Here's the Facebook link:!/marilynasolomon

Wednesday, July 11, 2012

We won an interesting case this week involving two parents had a written agreement in 2007 that the father would deed to the mother the former marital home in exchange for $300.00 per month credit towards his child support obligation for 7 years for a total of $25,200. He deeded the house to her.
Four years later, the mother sued the father for contempt and child support arrearages for the $300.00... per month. She asked the court to put him in jail for not paying the child support. The Warren County Juvenile and Domestic Relations District Court held the father in contempt and found he had a child support arrearage for the full amount since 2004. The Warren County Circuit Court found dad was entitled to credit for the entire $25,200 amount pursuant to the parties' Agreement and that the father was not in contempt. The issue was whether the father was entitled to pay his child support with equity in a house instead of cash.
The court said the mother had to honor the agreement as she had the house which was also a home for the parties' child.
Another interesting case we won this week was a medical malpractice case. In that case, the patient went to the hospital having terrible back pain. She was given medicine in tbe ambulance. The doctor told the nurses to give her medicine through a shot in the muscle, but a new nurse made a mistake and gave it to her in the vein. This caused the patient to go into respitatory failure from a drug overdose and almost die. She had to be admitted to the hospital. We sued and after many discovery motions, the hospital finally settled the case.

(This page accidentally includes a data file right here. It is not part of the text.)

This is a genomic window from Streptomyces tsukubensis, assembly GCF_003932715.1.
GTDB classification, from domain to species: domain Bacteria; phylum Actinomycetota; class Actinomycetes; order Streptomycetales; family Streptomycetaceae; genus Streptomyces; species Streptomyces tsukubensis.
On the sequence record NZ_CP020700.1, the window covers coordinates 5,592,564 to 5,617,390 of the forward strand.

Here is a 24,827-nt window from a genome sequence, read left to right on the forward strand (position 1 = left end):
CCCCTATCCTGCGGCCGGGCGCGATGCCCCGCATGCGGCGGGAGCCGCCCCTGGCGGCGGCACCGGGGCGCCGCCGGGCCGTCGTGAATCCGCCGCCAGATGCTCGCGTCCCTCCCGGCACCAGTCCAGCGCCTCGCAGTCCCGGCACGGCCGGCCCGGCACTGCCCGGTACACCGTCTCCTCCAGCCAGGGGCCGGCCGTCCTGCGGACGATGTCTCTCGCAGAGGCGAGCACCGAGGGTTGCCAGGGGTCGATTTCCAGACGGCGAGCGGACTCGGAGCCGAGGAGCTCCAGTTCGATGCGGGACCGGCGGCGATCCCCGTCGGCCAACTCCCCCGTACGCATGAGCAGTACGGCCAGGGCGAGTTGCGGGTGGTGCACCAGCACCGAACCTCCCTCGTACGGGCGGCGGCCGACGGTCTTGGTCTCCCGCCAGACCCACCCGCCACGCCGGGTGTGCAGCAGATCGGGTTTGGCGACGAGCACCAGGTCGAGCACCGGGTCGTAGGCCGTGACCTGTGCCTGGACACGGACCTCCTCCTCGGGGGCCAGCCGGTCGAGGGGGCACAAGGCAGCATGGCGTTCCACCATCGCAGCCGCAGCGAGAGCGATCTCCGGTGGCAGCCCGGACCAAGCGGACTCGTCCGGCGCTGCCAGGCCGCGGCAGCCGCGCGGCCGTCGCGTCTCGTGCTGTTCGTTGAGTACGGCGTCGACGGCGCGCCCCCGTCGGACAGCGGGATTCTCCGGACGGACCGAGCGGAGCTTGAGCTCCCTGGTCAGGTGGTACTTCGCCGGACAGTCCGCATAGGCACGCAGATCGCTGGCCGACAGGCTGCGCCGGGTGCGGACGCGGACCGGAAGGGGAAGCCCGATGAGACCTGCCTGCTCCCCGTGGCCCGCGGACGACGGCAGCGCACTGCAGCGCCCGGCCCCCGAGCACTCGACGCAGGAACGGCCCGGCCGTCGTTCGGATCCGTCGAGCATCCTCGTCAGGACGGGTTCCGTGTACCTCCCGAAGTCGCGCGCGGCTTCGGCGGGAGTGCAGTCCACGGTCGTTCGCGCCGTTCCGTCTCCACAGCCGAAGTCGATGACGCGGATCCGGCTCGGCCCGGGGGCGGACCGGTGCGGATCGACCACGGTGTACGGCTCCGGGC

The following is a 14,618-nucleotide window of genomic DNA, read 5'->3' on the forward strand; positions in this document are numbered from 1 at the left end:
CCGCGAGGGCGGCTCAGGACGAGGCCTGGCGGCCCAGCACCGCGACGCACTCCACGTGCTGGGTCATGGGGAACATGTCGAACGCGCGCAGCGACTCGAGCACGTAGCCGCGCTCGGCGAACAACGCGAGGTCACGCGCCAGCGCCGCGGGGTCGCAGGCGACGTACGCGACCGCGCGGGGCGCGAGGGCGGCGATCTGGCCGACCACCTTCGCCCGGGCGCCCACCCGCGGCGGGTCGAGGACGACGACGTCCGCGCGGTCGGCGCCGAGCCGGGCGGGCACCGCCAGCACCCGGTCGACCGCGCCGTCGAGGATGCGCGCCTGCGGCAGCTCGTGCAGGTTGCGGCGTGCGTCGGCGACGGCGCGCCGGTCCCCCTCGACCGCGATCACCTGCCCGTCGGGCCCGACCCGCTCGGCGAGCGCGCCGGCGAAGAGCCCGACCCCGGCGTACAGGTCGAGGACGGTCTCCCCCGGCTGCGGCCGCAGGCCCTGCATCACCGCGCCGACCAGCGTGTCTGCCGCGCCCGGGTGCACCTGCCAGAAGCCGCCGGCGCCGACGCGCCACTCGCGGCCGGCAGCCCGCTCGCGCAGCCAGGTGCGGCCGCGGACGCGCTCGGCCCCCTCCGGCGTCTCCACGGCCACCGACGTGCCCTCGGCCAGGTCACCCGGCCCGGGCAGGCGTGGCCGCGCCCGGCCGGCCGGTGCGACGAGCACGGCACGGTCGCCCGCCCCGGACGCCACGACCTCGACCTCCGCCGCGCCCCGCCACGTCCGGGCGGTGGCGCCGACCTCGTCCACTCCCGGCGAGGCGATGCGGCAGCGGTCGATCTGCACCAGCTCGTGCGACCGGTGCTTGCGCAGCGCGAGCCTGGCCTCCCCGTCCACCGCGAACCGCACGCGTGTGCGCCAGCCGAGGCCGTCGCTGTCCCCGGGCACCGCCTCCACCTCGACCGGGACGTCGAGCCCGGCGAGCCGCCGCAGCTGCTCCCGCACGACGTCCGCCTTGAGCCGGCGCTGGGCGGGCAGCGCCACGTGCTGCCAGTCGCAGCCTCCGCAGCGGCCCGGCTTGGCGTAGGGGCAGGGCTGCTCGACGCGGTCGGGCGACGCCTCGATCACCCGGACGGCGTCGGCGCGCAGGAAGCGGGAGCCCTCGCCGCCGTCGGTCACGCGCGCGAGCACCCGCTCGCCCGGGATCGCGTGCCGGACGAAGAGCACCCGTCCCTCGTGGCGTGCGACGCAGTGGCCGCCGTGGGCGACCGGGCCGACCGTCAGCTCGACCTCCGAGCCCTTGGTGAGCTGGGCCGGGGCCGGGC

We also won a trial in bankruptcy court. In that case, the client had stock in a club that owned hunting land. He claimed the stock was a "family heirloom" and the creditors challenged whether stock could be an heirloom. The client testified that he and his father hunted on that land when he was a child and it was filled with sentimental memories. He planned to pass the stock and hunting rights to his own child. The bankruptcy judge ruled that the stock was a family heirloom and he was entitled to exempt it from his bankruptcy estate.
We also settled a major car accident case last week. In that case, the elderly client was injured in a car accident coming back from church. She broke her wrist and her pelvis. While recovering, she was in so much pain the doctor prescribed her Ambien to sleep. She had a sleep walking episode on the Ambien, fell and broke her back causing permanent injuries and disability. The insurance company argued that the injuries from the Ambien accident were not related to the initial accident, but we proved they were and the client received the substantial policy limits.

Saturday, April 14, 2012

Where to look for hidden assets before a divorce

Many times, people plan for a divorce for a long time. Often one spouse, often the wife, knows very little about the family's finances. Do they have investments? She doesn't know. Do they own stock? She doesn't know. Does her husband have a pension? She doesn't know. Often, valuable assets are not distributed to the wife because she doesn't know they exist and more often then not, the husband or the one hiding the assets, lies about it in the divorce so the assets are not discovered.

Here are some practical ways to see if financial information or assets are being hidden from you or to make sure you know what you have. First, NEVER sign a tax return without reviewing it. How much income is your spouse making? Is there ANY money indicated as income in the "interest and dividend" section? If so, there are investments of some kind. Are there any schedules attached to the tax return that you are not familiar with like Schedule C for businesses or K-1s for partnerships? Make a copy of each years tax return and keep it in a safe place. I suggest you let a family member or friend hold this type of important fnancial information.